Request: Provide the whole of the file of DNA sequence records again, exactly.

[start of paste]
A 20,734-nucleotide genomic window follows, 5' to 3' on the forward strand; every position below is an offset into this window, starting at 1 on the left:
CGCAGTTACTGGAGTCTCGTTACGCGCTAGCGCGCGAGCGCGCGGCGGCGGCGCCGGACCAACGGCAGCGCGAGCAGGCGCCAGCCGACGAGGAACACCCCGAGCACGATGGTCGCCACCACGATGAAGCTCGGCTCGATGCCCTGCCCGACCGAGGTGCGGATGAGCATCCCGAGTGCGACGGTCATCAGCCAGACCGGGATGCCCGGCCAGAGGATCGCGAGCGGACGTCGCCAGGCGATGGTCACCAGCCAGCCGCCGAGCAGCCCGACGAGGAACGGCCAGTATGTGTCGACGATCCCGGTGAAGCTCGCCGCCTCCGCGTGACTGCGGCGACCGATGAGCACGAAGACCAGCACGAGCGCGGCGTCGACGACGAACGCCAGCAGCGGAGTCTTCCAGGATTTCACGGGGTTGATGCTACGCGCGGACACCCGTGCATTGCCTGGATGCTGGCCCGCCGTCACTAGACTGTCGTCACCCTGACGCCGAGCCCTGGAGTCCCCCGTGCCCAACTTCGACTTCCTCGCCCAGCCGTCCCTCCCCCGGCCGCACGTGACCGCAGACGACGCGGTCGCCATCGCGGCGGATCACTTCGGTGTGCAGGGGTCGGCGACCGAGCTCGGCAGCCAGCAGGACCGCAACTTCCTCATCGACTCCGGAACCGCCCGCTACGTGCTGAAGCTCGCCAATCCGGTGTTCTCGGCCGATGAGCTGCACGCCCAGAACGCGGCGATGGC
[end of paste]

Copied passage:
A 20,734-nucleotide genomic window follows, 5' to 3' on the forward strand; every position below is an offset into this window, starting at 1 on the left:
CGCAGTTACTGGAGTCTCGTTACGCGCTAGCGCGCGAGCGCGCGGCGGCGGCGCCGGACCAACGGCAGCGCGAGCAGGCGCCAGCCGACGAGGAACACCCCGAGCACGATGGTCGCCACCACGATGAAGCTCGGCTCGATGCCCTGCCCGACCGAGGTGCGGATGAGCATCCCGAGTGCGACGGTCATCAGCCAGACCGGGATGCCCGGCCAGAGGATCGCGAGCGGACGTCGCCAGGCGATGGTCACCAGCCAGCCGCCGAGCAGCCCGACGAGGAACGGCCAGTATGTGTCGACGATCCCGGTGAAGCTCGCCGCCTCCGCGTGACTGCGGCGACCGATGAGCACGAAGACCAGCACGAGCGCGGCGTCGACGACGAACGCCAGCAGCGGAGTCTTCCAGGATTTCACGGGGTTGATGCTACGCGCGGACACCCGTGCATTGCCTGGATGCTGGCCCGCCGTCACTAGACTGTCGTCACCCTGACGCCGAGCCCTGGAGTCCCCCGTGCCCAACTTCGACTTCCTCGCCCAGCCGTCCCTCCCCCGGCCGCACGTGACCGCAGACGACGCGGTCGCCATCGCGGCGGATCACTTCGGTGTGCAGGGGTCGGCGACCGAGCTCGGCAGCCAGCAGGACCGCAACTTCCTCATCGACTCCGGAACCGCCCGCTACGTGCTGAAGCTCGCCAATCCGGTGTTCTCGGCCGATGAGCTGCACGCCCAGAACGCGGCGATGGC